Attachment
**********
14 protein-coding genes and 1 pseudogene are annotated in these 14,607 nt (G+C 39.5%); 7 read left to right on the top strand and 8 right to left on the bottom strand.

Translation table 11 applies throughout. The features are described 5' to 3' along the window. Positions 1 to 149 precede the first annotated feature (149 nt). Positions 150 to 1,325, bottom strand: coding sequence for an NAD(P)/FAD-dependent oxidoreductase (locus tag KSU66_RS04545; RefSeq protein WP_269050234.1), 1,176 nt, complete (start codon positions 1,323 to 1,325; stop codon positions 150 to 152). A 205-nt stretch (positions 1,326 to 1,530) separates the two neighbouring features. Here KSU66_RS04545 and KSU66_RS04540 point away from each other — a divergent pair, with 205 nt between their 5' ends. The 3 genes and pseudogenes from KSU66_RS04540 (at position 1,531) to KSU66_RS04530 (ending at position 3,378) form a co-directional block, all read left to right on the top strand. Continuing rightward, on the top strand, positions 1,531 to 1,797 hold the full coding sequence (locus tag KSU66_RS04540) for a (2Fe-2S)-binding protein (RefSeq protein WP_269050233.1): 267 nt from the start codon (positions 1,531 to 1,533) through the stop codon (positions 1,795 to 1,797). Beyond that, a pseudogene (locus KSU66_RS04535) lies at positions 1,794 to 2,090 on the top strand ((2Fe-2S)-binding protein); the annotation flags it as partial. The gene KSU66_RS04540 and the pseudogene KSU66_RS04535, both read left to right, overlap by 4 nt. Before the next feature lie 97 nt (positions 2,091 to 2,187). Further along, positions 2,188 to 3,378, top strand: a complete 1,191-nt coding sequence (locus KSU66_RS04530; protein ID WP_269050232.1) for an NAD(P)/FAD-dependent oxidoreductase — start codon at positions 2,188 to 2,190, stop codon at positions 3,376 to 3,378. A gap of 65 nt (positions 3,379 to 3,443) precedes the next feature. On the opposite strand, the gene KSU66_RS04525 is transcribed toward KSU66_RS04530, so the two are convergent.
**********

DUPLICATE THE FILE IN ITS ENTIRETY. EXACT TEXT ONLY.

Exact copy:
14 protein-coding genes and 1 pseudogene are annotated in these 14,607 nt (G+C 39.5%); 7 read left to right on the top strand and 8 right to left on the bottom strand.

Translation table 11 applies throughout. The features are described 5' to 3' along the window. Positions 1 to 149 precede the first annotated feature (149 nt). Positions 150 to 1,325, bottom strand: coding sequence for an NAD(P)/FAD-dependent oxidoreductase (locus tag KSU66_RS04545; RefSeq protein WP_269050234.1), 1,176 nt, complete (start codon positions 1,323 to 1,325; stop codon positions 150 to 152). A 205-nt stretch (positions 1,326 to 1,530) separates the two neighbouring features. Here KSU66_RS04545 and KSU66_RS04540 point away from each other — a divergent pair, with 205 nt between their 5' ends. The 3 genes and pseudogenes from KSU66_RS04540 (at position 1,531) to KSU66_RS04530 (ending at position 3,378) form a co-directional block, all read left to right on the top strand. Continuing rightward, on the top strand, positions 1,531 to 1,797 hold the full coding sequence (locus tag KSU66_RS04540) for a (2Fe-2S)-binding protein (RefSeq protein WP_269050233.1): 267 nt from the start codon (positions 1,531 to 1,533) through the stop codon (positions 1,795 to 1,797). Beyond that, a pseudogene (locus KSU66_RS04535) lies at positions 1,794 to 2,090 on the top strand ((2Fe-2S)-binding protein); the annotation flags it as partial. The gene KSU66_RS04540 and the pseudogene KSU66_RS04535, both read left to right, overlap by 4 nt. Before the next feature lie 97 nt (positions 2,091 to 2,187). Further along, positions 2,188 to 3,378, top strand: a complete 1,191-nt coding sequence (locus KSU66_RS04530; protein ID WP_269050232.1) for an NAD(P)/FAD-dependent oxidoreductase — start codon at positions 2,188 to 2,190, stop codon at positions 3,376 to 3,378. A gap of 65 nt (positions 3,379 to 3,443) precedes the next feature. On the opposite strand, the gene KSU66_RS04525 is transcribed toward KSU66_RS04530, so the two are convergent.